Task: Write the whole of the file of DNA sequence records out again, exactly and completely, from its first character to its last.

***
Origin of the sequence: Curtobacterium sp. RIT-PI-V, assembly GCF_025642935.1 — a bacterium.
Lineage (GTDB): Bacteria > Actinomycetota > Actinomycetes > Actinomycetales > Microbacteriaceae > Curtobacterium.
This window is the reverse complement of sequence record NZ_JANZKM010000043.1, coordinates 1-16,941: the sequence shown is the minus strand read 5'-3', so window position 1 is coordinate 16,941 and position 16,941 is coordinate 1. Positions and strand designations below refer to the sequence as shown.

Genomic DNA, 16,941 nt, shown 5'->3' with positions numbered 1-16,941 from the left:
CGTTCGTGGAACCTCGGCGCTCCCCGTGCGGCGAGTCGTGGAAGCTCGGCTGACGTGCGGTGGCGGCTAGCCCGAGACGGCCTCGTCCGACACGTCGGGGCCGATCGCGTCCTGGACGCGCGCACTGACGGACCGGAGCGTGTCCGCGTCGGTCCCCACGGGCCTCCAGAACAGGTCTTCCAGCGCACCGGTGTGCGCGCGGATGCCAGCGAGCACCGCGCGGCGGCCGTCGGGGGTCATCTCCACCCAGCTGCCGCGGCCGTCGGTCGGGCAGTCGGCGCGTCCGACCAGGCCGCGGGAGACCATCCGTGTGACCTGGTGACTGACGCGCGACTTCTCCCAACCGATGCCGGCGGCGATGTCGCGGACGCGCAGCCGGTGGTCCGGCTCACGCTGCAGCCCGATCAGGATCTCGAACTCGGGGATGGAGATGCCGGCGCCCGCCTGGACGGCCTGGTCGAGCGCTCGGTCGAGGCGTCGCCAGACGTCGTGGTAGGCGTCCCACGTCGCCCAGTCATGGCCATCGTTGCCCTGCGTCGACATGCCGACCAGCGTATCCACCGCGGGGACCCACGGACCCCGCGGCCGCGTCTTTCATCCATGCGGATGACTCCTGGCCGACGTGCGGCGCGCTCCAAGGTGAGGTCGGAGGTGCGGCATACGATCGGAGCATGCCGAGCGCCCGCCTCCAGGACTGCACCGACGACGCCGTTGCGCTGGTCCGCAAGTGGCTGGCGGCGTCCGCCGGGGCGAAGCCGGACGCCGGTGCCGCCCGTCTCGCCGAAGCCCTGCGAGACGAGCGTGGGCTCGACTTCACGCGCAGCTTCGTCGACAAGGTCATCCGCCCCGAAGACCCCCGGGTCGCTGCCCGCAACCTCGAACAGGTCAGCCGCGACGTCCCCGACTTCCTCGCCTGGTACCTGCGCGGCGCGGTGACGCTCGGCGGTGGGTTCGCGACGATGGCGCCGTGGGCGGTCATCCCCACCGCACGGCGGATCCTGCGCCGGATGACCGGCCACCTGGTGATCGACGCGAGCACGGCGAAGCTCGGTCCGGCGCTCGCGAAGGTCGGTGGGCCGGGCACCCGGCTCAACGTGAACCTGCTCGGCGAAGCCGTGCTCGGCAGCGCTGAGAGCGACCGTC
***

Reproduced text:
Origin of the sequence: Curtobacterium sp. RIT-PI-V, assembly GCF_025642935.1 — a bacterium.
Lineage (GTDB): Bacteria > Actinomycetota > Actinomycetes > Actinomycetales > Microbacteriaceae > Curtobacterium.
This window is the reverse complement of sequence record NZ_JANZKM010000043.1, coordinates 1-16,941: the sequence shown is the minus strand read 5'-3', so window position 1 is coordinate 16,941 and position 16,941 is coordinate 1. Positions and strand designations below refer to the sequence as shown.

Genomic DNA, 16,941 nt, shown 5'->3' with positions numbered 1-16,941 from the left:
CGTTCGTGGAACCTCGGCGCTCCCCGTGCGGCGAGTCGTGGAAGCTCGGCTGACGTGCGGTGGCGGCTAGCCCGAGACGGCCTCGTCCGACACGTCGGGGCCGATCGCGTCCTGGACGCGCGCACTGACGGACCGGAGCGTGTCCGCGTCGGTCCCCACGGGCCTCCAGAACAGGTCTTCCAGCGCACCGGTGTGCGCGCGGATGCCAGCGAGCACCGCGCGGCGGCCGTCGGGGGTCATCTCCACCCAGCTGCCGCGGCCGTCGGTCGGGCAGTCGGCGCGTCCGACCAGGCCGCGGGAGACCATCCGTGTGACCTGGTGACTGACGCGCGACTTCTCCCAACCGATGCCGGCGGCGATGTCGCGGACGCGCAGCCGGTGGTCCGGCTCACGCTGCAGCCCGATCAGGATCTCGAACTCGGGGATGGAGATGCCGGCGCCCGCCTGGACGGCCTGGTCGAGCGCTCGGTCGAGGCGTCGCCAGACGTCGTGGTAGGCGTCCCACGTCGCCCAGTCATGGCCATCGTTGCCCTGCGTCGACATGCCGACCAGCGTATCCACCGCGGGGACCCACGGACCCCGCGGCCGCGTCTTTCATCCATGCGGATGACTCCTGGCCGACGTGCGGCGCGCTCCAAGGTGAGGTCGGAGGTGCGGCATACGATCGGAGCATGCCGAGCGCCCGCCTCCAGGACTGCACCGACGACGCCGTTGCGCTGGTCCGCAAGTGGCTGGCGGCGTCCGCCGGGGCGAAGCCGGACGCCGGTGCCGCCCGTCTCGCCGAAGCCCTGCGAGACGAGCGTGGGCTCGACTTCACGCGCAGCTTCGTCGACAAGGTCATCCGCCCCGAAGACCCCCGGGTCGCTGCCCGCAACCTCGAACAGGTCAGCCGCGACGTCCCCGACTTCCTCGCCTGGTACCTGCGCGGCGCGGTGACGCTCGGCGGTGGGTTCGCGACGATGGCGCCGTGGGCGGTCATCCCCACCGCACGGCGGATCCTGCGCCGGATGACCGGCCACCTGGTGATCGACGCGAGCACGGCGAAGCTCGGTCCGGCGCTCGCGAAGGTCGGTGGGCCGGGCACCCGGCTCAACGTGAACCTGCTCGGCGAAGCCGTGCTCGGCAGCGCTGAGAGCGACCGTC